The Qiantang River runs for 459 km through Zhejiang, China, and flowing into the East China Sea via Hangzhou Bay. From Aug 15th to 21st in the Chinese Lunar Calendar, travelers come to Hangzhou Bay to see the largest tidal bore in the world, which can reach up to 9 meters in height and travel at up to 40 km/h.
There are several reasons contributing to the spectacular tidal bore. First of all, from Aug 16th to 18th in the Chinese Lunar Calendar, the Sun, the Earth and the Moon are approximately in the same line. The gravitational forces of both the Sun and the Moon work together to create the greatest difference between high tide and low tide, which is called the spring tide.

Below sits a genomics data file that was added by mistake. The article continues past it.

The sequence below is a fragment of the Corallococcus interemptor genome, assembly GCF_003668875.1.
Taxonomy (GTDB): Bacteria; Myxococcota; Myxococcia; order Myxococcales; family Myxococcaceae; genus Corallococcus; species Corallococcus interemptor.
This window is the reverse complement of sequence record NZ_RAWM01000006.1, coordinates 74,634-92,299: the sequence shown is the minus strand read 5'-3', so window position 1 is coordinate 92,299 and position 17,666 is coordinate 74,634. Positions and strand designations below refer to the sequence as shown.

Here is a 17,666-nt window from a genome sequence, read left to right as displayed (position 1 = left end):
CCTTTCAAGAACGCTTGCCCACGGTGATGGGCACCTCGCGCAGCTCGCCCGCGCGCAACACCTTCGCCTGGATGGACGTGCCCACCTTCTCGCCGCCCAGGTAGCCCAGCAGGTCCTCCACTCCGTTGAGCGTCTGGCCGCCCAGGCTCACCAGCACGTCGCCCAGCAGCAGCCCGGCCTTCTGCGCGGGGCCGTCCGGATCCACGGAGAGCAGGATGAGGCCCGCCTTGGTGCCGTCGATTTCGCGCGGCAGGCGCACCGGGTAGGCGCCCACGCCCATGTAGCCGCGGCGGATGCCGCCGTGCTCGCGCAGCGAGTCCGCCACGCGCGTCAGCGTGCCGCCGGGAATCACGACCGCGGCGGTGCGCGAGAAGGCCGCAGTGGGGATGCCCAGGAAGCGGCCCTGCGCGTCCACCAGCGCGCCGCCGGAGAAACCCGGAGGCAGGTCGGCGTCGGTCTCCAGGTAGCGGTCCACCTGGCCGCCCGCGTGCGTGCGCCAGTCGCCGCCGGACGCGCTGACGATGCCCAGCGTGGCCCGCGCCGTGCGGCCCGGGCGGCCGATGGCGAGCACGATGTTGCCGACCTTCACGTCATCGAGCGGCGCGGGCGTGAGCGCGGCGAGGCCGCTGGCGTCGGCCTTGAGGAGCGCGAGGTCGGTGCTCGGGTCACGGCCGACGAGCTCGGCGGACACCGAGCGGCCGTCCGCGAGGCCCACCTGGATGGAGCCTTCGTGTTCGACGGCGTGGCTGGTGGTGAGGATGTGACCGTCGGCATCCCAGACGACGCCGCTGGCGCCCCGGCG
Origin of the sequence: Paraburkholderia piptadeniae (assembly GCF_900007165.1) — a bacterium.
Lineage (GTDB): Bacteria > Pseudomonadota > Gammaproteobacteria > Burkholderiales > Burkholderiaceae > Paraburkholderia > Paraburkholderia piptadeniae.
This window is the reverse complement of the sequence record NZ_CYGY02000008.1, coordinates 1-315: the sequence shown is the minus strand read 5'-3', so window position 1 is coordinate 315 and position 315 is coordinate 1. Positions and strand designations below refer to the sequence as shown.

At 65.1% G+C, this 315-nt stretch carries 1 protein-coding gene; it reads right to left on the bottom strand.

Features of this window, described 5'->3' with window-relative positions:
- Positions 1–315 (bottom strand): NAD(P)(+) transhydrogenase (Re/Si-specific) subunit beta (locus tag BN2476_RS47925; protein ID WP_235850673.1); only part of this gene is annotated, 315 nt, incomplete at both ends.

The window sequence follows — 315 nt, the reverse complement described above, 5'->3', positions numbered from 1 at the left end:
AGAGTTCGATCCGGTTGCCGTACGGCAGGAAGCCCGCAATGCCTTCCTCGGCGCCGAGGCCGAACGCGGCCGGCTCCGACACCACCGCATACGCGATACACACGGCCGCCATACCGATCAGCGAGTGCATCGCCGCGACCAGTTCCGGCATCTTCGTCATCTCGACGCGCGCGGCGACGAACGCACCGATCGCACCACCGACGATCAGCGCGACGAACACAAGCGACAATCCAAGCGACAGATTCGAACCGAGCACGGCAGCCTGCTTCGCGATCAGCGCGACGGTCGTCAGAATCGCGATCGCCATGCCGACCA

In addition, the Qiantang River has a horn-shaped estuary, so the river surface suddenly becomes narrow when the water reaches the Hangzhou Bay. The abundance of sediment on the river bed slow down tides that come first, forcing waves behind to drive on those ahead. The prevailing southwest wind in coastal areas in China also helps speed up the tidal bores.